I published this blog two years ago, and thought I would repeat it, since it is, after all, the eve of Halloween. 
It includes a poem I wrote when I was in Grade 11.  Praying for fun for the children, safety for all! 

Oct 30 2015

I’ve been cleaning out my closet today.  The study closet, full of old important papers, dozens of picture frames, and other assortments of things, and finding the most amazing treasures I forgot I had.

Old petit-point patterns, a half-finished piece, things I just couldn’t throw away.

A pile of warranties, for things we no longer own.

And then there was the box of my writing.

So instead of cleaning, I sat, in the middle of the floor reading what I wrote in my teens and twenties…

I have always loved to write, and I remember an especially inspiring class, Writing 11. which inspired me, pushed me and prodded me to write in all different styles.  And among that collection I found of all things, tonight, on the eve of Halloween, a poem I wrote called T’was Halloween’en Night.

I actually found this highly amusing, because I have struggled with Halloween over the years, not enjoying the dark side, and as a young parent was fiercely protective of my children.  I am sure I voiced an opinion or two on this topic, and even wrote about it.  And while Halloween is still not my favourite holiday, the kids sure have fun dressing up.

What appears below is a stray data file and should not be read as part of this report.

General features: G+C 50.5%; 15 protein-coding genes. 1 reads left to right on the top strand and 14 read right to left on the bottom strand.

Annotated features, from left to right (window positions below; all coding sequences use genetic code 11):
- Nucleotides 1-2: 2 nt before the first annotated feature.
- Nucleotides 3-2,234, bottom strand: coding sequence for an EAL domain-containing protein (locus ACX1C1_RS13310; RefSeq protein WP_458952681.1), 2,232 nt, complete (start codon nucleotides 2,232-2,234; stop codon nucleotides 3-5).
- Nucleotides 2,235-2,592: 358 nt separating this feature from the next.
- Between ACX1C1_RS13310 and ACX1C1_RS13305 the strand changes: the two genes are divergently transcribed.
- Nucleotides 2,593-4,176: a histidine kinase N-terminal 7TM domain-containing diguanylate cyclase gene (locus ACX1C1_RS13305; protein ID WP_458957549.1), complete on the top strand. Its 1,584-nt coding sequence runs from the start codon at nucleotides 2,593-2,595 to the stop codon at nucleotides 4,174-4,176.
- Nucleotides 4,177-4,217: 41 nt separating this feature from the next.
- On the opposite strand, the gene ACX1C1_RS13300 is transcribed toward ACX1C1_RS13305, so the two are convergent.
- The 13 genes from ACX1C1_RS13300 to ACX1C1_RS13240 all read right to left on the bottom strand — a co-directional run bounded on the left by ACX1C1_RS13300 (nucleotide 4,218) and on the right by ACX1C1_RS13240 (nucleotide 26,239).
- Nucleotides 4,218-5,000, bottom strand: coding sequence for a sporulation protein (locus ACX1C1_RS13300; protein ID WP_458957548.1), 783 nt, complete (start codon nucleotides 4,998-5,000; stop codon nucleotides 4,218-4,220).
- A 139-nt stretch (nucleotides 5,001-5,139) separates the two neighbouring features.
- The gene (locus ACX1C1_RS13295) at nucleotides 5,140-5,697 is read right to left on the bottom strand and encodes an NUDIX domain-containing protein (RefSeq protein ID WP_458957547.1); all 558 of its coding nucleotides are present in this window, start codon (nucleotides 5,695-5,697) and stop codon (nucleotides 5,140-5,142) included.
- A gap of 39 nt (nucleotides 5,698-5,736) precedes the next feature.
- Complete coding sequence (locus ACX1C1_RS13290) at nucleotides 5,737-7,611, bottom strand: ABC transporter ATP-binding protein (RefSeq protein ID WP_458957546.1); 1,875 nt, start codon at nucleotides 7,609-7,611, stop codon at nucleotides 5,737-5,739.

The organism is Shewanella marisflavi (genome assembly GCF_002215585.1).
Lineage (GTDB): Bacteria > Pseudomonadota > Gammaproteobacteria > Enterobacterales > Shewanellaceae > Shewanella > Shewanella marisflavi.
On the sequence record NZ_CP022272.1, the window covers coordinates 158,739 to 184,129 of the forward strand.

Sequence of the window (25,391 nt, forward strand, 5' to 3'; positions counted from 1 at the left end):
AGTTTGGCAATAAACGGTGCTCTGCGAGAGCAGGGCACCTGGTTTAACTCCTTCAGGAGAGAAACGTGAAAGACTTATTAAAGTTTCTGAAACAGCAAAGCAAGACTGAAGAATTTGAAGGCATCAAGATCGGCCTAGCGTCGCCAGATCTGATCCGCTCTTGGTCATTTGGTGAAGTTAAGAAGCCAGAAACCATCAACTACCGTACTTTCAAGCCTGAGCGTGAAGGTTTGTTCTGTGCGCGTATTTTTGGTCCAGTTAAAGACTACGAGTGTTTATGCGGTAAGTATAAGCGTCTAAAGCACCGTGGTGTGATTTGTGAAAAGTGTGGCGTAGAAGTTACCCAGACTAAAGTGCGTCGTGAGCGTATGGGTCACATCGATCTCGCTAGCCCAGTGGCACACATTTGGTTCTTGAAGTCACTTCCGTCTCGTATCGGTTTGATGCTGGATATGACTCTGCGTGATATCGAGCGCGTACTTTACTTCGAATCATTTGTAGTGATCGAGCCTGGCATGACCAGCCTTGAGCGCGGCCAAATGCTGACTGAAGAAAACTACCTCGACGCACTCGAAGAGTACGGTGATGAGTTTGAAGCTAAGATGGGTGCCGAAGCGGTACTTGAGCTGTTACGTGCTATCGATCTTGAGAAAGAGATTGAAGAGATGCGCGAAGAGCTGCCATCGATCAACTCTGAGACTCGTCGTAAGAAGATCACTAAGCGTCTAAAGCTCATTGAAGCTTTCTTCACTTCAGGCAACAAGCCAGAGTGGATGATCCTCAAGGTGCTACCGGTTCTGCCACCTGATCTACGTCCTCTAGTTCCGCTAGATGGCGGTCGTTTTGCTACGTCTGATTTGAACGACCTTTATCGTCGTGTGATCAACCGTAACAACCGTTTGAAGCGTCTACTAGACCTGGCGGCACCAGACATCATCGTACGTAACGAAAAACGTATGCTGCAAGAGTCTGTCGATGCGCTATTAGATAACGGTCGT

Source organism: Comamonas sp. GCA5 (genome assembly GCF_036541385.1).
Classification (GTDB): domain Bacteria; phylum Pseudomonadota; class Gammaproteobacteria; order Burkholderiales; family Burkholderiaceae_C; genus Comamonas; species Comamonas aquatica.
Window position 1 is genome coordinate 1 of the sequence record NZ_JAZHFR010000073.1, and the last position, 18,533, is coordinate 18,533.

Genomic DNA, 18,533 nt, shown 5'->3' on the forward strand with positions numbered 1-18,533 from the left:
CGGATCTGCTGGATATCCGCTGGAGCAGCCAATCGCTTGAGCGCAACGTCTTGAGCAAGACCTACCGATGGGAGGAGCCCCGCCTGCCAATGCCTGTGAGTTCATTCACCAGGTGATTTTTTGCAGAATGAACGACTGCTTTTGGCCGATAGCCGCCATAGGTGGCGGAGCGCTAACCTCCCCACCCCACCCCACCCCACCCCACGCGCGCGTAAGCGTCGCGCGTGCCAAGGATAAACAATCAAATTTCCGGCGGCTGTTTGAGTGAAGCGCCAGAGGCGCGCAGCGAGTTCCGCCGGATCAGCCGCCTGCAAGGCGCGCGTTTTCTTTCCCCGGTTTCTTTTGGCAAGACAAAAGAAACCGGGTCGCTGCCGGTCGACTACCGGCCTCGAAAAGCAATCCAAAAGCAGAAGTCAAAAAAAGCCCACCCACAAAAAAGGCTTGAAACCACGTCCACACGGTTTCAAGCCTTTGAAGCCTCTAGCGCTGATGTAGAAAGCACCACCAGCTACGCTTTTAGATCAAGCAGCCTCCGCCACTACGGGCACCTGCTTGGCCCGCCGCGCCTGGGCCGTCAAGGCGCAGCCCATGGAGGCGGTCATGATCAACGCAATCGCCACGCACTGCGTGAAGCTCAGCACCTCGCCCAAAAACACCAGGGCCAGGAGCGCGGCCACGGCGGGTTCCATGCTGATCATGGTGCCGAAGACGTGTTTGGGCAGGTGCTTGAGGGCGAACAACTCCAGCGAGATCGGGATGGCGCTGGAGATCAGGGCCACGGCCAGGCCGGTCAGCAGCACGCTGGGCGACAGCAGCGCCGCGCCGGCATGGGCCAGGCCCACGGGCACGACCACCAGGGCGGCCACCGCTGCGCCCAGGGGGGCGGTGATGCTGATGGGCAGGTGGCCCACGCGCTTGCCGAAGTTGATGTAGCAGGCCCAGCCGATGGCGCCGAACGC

And tomorrow, now grandparents of eight – can you imagine? – we will enjoy seeing these little ones have great fun in their costumes, on-line anyway!  I love seeing their little happy faces delighting in the dress-up fun.

So here is the poem, written in my Grade 11 hand, about Halloween:

Twas Halloween night,
The air chilling and bitter
The streets dark and damp’ning
And filled with the litter
Small groups of children
Were thronging the streets.
Or rather, some witches
And white ghosts with sheets.
There were old men and ladies
And gypsies with finery
Some cats and some goblins
And angels all shinery.
Clowns with all faces;
Some happy, some sad.
And a dear old professor
who looked very mad.

They all rang my doorbell
some shy and some eager.
“We’ve come trick ‘r treatin”
Said one little beaver.
So I’d plop them some candy
In pillow or sack.
They’d say thank-you with wide eyes,
Their lips would go smack.
And down the long street
their small footsteps would patter.
They’d giggle and laugh
With child’s endless chatter.
I’d sit back and smile
And recall way back when
I was a child
And had fun like them.
by Grace Friesen – for my writing class: Grade 11

It’s as scary as I get.  🙂  Our little pumpkin display 2017.

Pin It on Pinterest